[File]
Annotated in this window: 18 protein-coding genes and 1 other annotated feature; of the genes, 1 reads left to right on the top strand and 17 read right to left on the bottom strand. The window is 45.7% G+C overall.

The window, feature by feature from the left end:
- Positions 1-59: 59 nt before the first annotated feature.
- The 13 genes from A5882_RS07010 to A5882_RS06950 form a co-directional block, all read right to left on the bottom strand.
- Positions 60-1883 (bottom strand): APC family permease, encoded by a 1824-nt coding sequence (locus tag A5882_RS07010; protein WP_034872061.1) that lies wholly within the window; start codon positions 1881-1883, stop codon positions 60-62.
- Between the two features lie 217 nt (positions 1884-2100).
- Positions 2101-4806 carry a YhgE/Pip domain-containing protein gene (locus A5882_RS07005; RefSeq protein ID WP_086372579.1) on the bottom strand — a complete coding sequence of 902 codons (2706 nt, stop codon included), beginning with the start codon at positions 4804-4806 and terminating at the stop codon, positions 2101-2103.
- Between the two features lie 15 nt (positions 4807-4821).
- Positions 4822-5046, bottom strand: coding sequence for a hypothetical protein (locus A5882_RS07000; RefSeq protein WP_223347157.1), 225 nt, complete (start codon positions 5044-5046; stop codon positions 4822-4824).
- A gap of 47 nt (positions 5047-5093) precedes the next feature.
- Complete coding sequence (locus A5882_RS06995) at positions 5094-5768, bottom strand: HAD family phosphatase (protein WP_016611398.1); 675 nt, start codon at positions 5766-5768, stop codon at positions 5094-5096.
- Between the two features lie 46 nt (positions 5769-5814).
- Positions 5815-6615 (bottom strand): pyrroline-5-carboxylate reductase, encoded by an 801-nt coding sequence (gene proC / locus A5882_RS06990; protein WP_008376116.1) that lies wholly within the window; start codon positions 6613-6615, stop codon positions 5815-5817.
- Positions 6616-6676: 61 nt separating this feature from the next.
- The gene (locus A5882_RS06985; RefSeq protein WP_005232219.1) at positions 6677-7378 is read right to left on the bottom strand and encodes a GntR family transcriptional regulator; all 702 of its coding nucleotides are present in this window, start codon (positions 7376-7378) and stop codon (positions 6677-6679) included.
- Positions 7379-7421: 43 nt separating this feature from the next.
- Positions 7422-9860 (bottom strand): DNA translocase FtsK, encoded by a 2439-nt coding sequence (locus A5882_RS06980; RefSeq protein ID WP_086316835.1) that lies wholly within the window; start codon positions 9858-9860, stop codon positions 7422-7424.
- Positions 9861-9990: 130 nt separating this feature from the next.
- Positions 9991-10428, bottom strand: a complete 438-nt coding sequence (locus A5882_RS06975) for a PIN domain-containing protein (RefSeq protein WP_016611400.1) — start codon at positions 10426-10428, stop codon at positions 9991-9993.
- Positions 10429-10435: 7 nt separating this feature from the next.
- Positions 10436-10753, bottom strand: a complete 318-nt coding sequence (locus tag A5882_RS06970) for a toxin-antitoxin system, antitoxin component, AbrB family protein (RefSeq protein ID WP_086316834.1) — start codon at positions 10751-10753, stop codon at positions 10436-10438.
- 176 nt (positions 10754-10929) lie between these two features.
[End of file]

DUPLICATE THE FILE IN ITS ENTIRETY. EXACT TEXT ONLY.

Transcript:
Annotated in this window: 18 protein-coding genes and 1 other annotated feature; of the genes, 1 reads left to right on the top strand and 17 read right to left on the bottom strand. The window is 45.7% G+C overall.

The window, feature by feature from the left end:
- Positions 1-59: 59 nt before the first annotated feature.
- The 13 genes from A5882_RS07010 to A5882_RS06950 form a co-directional block, all read right to left on the bottom strand.
- Positions 60-1883 (bottom strand): APC family permease, encoded by a 1824-nt coding sequence (locus tag A5882_RS07010; protein WP_034872061.1) that lies wholly within the window; start codon positions 1881-1883, stop codon positions 60-62.
- Between the two features lie 217 nt (positions 1884-2100).
- Positions 2101-4806 carry a YhgE/Pip domain-containing protein gene (locus A5882_RS07005; RefSeq protein ID WP_086372579.1) on the bottom strand — a complete coding sequence of 902 codons (2706 nt, stop codon included), beginning with the start codon at positions 4804-4806 and terminating at the stop codon, positions 2101-2103.
- Between the two features lie 15 nt (positions 4807-4821).
- Positions 4822-5046, bottom strand: coding sequence for a hypothetical protein (locus A5882_RS07000; RefSeq protein WP_223347157.1), 225 nt, complete (start codon positions 5044-5046; stop codon positions 4822-4824).
- A gap of 47 nt (positions 5047-5093) precedes the next feature.
- Complete coding sequence (locus A5882_RS06995) at positions 5094-5768, bottom strand: HAD family phosphatase (protein WP_016611398.1); 675 nt, start codon at positions 5766-5768, stop codon at positions 5094-5096.
- Between the two features lie 46 nt (positions 5769-5814).
- Positions 5815-6615 (bottom strand): pyrroline-5-carboxylate reductase, encoded by an 801-nt coding sequence (gene proC / locus A5882_RS06990; protein WP_008376116.1) that lies wholly within the window; start codon positions 6613-6615, stop codon positions 5815-5817.
- Positions 6616-6676: 61 nt separating this feature from the next.
- The gene (locus A5882_RS06985; RefSeq protein WP_005232219.1) at positions 6677-7378 is read right to left on the bottom strand and encodes a GntR family transcriptional regulator; all 702 of its coding nucleotides are present in this window, start codon (positions 7376-7378) and stop codon (positions 6677-6679) included.
- Positions 7379-7421: 43 nt separating this feature from the next.
- Positions 7422-9860 (bottom strand): DNA translocase FtsK, encoded by a 2439-nt coding sequence (locus A5882_RS06980; RefSeq protein ID WP_086316835.1) that lies wholly within the window; start codon positions 9858-9860, stop codon positions 7422-7424.
- Positions 9861-9990: 130 nt separating this feature from the next.
- Positions 9991-10428, bottom strand: a complete 438-nt coding sequence (locus A5882_RS06975) for a PIN domain-containing protein (RefSeq protein WP_016611400.1) — start codon at positions 10426-10428, stop codon at positions 9991-9993.
- Positions 10429-10435: 7 nt separating this feature from the next.
- Positions 10436-10753, bottom strand: a complete 318-nt coding sequence (locus tag A5882_RS06970) for a toxin-antitoxin system, antitoxin component, AbrB family protein (RefSeq protein ID WP_086316834.1) — start codon at positions 10751-10753, stop codon at positions 10436-10438.
- 176 nt (positions 10754-10929) lie between these two features.